BEIJING - China said Thursday it is ready to work with other countries on an
agreement to prevent an arms race in space amid an international uproar over its
firing of an anti-satellite missile.
"Since other countries care about this question and are opposed to
weaponization of space and an arms race in space, then let us join hands to
realize this goal," said Foreign Ministry spokeswoman Jiang Yu when asked to
respond to criticism of the test by the United States and Japan.
In recent years, China and Russia have called for an international space
treaty but encountered strong opposition from the United States.
The Jan. 11 missile test, confirmed by Beijing after two weeks of silence,
destroyed a defunct Chinese weather satellite by hitting it with a warhead on a
ballistic missile. It made China only the third country after Russia and the US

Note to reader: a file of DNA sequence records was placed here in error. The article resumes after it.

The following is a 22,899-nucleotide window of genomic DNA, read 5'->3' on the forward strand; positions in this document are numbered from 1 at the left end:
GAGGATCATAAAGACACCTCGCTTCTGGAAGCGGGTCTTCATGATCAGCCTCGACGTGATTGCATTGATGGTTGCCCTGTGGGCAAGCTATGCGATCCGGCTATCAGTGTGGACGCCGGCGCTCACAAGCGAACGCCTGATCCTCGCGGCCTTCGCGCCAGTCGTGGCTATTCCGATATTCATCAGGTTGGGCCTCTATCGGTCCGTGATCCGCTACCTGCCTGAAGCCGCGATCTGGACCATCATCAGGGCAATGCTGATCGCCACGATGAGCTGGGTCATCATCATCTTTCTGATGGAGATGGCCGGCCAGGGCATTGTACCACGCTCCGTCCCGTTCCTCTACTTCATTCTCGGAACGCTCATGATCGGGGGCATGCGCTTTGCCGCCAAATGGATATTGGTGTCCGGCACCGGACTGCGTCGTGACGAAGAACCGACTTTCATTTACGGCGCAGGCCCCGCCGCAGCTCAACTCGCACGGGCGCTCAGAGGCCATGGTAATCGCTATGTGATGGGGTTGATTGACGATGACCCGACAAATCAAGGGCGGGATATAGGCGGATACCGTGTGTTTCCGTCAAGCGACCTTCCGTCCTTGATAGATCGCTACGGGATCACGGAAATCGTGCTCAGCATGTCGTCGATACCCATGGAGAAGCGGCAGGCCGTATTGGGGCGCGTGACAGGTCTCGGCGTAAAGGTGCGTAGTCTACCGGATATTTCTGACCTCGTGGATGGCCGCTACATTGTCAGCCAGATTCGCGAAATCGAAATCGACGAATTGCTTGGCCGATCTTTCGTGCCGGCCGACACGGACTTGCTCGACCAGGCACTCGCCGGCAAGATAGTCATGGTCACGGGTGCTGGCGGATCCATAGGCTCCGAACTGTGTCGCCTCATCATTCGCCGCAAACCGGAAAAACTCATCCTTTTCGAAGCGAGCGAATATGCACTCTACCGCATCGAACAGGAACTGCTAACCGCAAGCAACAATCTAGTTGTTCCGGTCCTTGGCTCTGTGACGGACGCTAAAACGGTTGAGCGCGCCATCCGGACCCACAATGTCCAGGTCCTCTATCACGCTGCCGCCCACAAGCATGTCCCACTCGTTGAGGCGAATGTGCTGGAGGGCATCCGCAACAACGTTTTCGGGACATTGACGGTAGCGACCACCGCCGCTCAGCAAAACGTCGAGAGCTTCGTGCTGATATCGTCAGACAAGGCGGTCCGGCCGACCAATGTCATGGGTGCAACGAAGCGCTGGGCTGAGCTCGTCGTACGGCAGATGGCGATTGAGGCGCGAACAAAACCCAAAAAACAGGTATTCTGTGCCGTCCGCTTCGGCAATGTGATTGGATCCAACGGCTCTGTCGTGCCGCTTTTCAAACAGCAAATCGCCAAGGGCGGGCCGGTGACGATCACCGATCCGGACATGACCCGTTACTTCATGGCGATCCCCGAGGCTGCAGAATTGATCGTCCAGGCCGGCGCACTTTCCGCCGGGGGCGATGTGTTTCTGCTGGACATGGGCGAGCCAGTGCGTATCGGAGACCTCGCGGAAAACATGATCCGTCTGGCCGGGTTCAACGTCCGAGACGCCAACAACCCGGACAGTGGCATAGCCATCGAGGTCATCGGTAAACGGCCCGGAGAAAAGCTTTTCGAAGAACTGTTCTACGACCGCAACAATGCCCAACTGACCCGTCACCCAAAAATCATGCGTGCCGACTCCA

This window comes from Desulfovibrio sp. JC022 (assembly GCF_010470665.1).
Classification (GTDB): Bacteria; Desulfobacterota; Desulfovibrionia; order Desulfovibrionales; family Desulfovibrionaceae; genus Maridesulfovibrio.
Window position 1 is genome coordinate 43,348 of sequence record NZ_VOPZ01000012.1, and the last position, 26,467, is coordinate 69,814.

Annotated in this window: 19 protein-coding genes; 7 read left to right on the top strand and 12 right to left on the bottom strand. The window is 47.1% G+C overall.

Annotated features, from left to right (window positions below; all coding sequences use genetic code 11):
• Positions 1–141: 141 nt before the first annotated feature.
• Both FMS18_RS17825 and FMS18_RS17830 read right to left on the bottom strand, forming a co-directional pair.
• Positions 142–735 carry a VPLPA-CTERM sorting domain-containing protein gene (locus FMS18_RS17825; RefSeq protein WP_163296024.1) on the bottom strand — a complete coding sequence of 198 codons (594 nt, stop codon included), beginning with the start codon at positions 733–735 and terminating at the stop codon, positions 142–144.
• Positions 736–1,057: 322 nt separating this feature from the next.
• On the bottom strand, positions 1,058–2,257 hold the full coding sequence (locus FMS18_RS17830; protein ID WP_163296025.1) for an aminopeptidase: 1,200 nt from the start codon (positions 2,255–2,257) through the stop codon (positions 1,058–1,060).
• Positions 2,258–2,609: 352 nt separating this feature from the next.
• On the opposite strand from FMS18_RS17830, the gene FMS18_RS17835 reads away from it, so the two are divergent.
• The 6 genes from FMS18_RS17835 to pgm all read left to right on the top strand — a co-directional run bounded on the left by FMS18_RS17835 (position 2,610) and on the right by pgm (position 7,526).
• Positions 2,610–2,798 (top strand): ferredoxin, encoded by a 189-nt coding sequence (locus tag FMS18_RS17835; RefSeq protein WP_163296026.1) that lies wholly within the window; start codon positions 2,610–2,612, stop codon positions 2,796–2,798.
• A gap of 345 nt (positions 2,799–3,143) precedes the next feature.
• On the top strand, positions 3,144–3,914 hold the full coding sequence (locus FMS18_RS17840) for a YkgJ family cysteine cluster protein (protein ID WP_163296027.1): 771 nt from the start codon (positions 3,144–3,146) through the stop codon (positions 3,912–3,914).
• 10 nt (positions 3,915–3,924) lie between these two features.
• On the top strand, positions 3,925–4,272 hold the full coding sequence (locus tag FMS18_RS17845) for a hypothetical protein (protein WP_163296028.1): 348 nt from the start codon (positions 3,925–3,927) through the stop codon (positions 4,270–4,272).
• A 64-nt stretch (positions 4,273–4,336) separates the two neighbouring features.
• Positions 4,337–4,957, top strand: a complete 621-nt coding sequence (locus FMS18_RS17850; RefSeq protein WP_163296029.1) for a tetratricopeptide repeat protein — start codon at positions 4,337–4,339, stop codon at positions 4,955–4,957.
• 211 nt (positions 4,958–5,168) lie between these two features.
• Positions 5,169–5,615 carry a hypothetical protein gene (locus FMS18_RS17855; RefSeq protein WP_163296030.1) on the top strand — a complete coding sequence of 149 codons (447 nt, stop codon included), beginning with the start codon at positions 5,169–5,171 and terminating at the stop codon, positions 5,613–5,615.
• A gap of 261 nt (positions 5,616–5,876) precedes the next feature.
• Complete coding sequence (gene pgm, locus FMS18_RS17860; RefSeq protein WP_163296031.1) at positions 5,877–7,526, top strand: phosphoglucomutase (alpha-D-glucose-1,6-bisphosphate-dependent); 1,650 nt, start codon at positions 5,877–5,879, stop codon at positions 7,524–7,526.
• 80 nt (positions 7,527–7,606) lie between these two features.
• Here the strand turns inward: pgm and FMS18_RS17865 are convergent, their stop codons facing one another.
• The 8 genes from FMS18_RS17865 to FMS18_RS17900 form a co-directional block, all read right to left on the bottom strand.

to shoot down anything in space.
China insists it is committed to the peaceful use of space but Washington and
Tokyo have said the test undermined efforts to keep weapons out of space.
President Bush signed an order in October tacitly asserting the US right to
space weapons and opposing the development of treaties or other measures
Several countries have said they were concerned that debris created by the
test could damage or interfere with the operations of other satellites in orbit.
Jiang did not respond to a question about how much debris was generated by the
Russia and China presented a draft outline for a treaty to prevent the
deployment of weapons in space to the Conference on Disarmament in Geneva in
The United States objected at the time, saying the 1967 Outer Space Treaty
provided sufficient guarantees against the weaponization of